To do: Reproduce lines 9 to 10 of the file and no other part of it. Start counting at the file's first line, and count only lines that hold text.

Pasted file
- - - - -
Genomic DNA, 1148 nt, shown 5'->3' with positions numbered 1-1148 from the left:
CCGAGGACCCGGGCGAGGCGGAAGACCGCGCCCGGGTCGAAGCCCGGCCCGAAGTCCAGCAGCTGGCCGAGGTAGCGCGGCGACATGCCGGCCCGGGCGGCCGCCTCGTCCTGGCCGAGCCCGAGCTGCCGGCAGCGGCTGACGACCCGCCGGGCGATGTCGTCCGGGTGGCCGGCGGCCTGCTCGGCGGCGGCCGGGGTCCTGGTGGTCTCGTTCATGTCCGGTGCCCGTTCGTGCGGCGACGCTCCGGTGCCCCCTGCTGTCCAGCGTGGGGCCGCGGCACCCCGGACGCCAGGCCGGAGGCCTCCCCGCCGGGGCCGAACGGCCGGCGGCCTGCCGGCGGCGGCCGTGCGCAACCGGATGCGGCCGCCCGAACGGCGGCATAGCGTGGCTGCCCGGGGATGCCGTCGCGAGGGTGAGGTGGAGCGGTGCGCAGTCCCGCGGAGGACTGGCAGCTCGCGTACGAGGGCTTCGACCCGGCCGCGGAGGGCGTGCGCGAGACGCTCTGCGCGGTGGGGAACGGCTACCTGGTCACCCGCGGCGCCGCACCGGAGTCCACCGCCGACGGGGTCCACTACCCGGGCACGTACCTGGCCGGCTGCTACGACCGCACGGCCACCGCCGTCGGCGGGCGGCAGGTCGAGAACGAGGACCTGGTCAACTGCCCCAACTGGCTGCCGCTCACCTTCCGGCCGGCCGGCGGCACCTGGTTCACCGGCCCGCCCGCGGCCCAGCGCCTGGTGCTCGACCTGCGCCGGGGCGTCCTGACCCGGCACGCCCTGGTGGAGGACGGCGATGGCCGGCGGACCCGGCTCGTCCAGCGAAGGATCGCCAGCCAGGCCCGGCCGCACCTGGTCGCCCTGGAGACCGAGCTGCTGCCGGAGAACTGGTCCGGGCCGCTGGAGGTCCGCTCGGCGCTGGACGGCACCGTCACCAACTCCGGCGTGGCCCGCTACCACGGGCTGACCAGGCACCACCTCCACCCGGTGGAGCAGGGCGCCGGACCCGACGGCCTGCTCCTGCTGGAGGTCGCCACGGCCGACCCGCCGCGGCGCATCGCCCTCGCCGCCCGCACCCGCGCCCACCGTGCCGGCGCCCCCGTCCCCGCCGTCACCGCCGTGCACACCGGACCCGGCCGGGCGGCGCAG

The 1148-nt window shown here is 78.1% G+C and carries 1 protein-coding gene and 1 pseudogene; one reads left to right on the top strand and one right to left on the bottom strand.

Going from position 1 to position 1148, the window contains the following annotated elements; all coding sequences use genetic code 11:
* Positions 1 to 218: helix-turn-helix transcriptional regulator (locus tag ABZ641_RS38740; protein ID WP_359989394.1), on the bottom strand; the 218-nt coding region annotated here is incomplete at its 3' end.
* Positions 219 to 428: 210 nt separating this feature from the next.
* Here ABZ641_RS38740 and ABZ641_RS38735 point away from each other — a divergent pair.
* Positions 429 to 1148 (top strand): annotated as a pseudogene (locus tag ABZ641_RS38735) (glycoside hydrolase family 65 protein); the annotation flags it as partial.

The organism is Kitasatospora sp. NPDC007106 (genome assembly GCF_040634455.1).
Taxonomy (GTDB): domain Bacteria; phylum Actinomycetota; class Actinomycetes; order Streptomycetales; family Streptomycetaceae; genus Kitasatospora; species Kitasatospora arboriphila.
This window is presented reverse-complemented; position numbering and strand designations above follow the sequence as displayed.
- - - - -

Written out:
The organism is Kitasatospora sp. NPDC007106 (genome assembly GCF_040634455.1).
Taxonomy (GTDB): domain Bacteria; phylum Actinomycetota; class Actinomycetes; order Streptomycetales; family Streptomycetaceae; genus Kitasatospora; species Kitasatospora arboriphila.